- Six reasons behind our love of chocolate
We can explain this enduring food obsession with a little chemistry
- PhD student goes from Madagascar to FameLab
- The Drain Scene Investigators
Melbourne water researchers have turned detectives to track down the source of pollution in our waterways
- Universities should require science, engineering and commerce students to know their maths
- Students win at MIFGS
Burnley students take out second and third place in the 'Avenue of Achievable Gardens' competition
- How we can link some extreme weather to climate change
Australia is at the forefront of research in the rapidly developing science of “Event Attribution”
- Discovered: The Drowned Apostles
Scientists have discovered a range of ancient limestone stacks, just offshore from their iconic cousins, the Twelve Apostles on Australia’s south coast
- A long climatic affair
The first extensive retrospective of our climate history has traced the human fingerprint on record-breaking hot temperatures as far back as the 1930s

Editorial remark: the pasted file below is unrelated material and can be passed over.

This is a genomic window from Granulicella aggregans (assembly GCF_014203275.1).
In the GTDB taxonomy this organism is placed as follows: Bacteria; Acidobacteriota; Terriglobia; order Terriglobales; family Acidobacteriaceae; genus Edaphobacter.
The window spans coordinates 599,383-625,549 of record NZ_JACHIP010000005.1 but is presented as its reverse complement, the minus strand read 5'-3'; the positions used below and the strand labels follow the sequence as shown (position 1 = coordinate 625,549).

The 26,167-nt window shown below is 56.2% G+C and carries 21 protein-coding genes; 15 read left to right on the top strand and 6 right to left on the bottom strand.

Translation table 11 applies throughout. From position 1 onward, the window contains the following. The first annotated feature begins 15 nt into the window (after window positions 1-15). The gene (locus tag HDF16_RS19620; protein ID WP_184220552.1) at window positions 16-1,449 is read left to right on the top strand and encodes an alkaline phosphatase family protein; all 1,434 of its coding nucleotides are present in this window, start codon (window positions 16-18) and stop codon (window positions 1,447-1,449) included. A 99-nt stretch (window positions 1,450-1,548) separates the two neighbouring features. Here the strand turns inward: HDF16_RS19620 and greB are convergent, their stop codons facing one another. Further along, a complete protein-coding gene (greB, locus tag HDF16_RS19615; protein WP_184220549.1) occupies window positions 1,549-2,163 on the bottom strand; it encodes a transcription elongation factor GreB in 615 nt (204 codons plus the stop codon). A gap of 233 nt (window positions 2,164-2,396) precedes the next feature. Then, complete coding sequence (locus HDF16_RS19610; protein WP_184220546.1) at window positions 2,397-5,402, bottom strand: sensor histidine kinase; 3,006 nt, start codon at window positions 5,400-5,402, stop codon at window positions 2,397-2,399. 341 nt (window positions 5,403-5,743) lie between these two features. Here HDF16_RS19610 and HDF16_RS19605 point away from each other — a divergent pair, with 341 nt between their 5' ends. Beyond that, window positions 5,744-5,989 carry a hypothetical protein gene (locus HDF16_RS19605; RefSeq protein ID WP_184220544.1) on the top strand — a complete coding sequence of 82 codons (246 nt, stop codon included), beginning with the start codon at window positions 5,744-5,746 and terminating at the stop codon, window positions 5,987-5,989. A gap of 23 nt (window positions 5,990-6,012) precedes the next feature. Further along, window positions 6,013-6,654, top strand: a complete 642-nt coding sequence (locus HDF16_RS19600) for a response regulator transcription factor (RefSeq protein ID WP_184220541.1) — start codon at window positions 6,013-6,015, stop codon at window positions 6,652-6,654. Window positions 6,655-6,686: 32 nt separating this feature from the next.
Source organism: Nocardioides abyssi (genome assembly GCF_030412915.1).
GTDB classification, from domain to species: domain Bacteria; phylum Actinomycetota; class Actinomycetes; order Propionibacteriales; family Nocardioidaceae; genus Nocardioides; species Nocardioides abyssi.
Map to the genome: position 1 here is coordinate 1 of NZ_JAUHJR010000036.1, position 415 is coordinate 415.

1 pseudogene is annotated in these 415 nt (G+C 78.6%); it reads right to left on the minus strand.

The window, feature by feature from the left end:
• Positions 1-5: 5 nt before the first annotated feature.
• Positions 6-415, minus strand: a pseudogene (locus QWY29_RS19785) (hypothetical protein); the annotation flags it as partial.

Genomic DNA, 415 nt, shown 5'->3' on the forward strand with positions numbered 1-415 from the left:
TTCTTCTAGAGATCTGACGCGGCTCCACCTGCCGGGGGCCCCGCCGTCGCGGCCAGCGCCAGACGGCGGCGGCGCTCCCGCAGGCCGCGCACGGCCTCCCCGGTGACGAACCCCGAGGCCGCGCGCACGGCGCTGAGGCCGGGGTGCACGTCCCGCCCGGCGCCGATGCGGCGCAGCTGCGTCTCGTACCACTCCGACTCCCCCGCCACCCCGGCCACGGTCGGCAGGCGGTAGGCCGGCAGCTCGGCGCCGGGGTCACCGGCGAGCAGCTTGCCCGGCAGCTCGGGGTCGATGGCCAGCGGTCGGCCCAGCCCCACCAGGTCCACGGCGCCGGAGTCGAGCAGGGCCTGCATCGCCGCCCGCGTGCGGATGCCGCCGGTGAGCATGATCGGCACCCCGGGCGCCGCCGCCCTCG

- Eradicating weeds one woof at a time
Is our best defence against pests and diseases to smell them out?
- A galaxy (very) far, far away
Meet GN-z11. We’ve found it 13.4 billion light years away – and it’s a big one
- New Computational Biology major for BSc
- Prof. Raoul Mulder featured on SBS documentary about paternity
- Tassie fires linked to human-induced climate change, study finds
- A weed by any other name
One habitat’s sweet meadow flower is another’s worst nightmare. So what makes a plant a weed and how do they get about?
- Found: The little surprise in leafy greens
Scientists have solved a 50-year mystery by discovering an enzyme that reveals how good gut bacteria works, giving us another reason to eat our greens
- Treatment breakthrough for life-threatening pregnancy condition
A team of researchers from the School of Biosciences in the Faculty of Science has been integral to an exciting medical breakthrough - a likely treatment for pre-eclampsia.
- Revealed: The billion-year soundbite
Einstein was right all along. The discovery of gravitational waves proves the universe is talking to us – and listening to it will take us to places we’ve never been before
- The not-so-plain Nullarbor